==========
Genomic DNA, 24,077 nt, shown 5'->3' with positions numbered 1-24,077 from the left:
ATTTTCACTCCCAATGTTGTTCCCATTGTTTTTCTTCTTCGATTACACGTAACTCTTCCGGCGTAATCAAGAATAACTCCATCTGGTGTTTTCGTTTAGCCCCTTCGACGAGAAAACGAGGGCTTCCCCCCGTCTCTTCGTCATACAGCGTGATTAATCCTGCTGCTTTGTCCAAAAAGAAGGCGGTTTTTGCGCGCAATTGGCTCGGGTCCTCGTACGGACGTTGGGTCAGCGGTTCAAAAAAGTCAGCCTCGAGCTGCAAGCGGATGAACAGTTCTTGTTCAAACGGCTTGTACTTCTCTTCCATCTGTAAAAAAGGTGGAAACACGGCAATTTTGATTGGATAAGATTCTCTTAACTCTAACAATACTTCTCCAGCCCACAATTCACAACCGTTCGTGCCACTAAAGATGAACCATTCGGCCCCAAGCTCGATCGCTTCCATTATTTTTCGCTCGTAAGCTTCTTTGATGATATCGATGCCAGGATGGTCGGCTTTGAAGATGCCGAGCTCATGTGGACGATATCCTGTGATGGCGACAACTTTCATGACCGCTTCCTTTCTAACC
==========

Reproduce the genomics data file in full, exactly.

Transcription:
Genomic DNA, 24,077 nt, shown 5'->3' with positions numbered 1-24,077 from the left:
ATTTTCACTCCCAATGTTGTTCCCATTGTTTTTCTTCTTCGATTACACGTAACTCTTCCGGCGTAATCAAGAATAACTCCATCTGGTGTTTTCGTTTAGCCCCTTCGACGAGAAAACGAGGGCTTCCCCCCGTCTCTTCGTCATACAGCGTGATTAATCCTGCTGCTTTGTCCAAAAAGAAGGCGGTTTTTGCGCGCAATTGGCTCGGGTCCTCGTACGGACGTTGGGTCAGCGGTTCAAAAAAGTCAGCCTCGAGCTGCAAGCGGATGAACAGTTCTTGTTCAAACGGCTTGTACTTCTCTTCCATCTGTAAAAAAGGTGGAAACACGGCAATTTTGATTGGATAAGATTCTCTTAACTCTAACAATACTTCTCCAGCCCACAATTCACAACCGTTCGTGCCACTAAAGATGAACCATTCGGCCCCAAGCTCGATCGCTTCCATTATTTTTCGCTCGTAAGCTTCTTTGATGATATCGATGCCAGGATGGTCGGCTTTGAAGATGCCGAGCTCATGTGGACGATATCCTGTGATGGCGACAACTTTCATGACCGCTTCCTTTCTAACC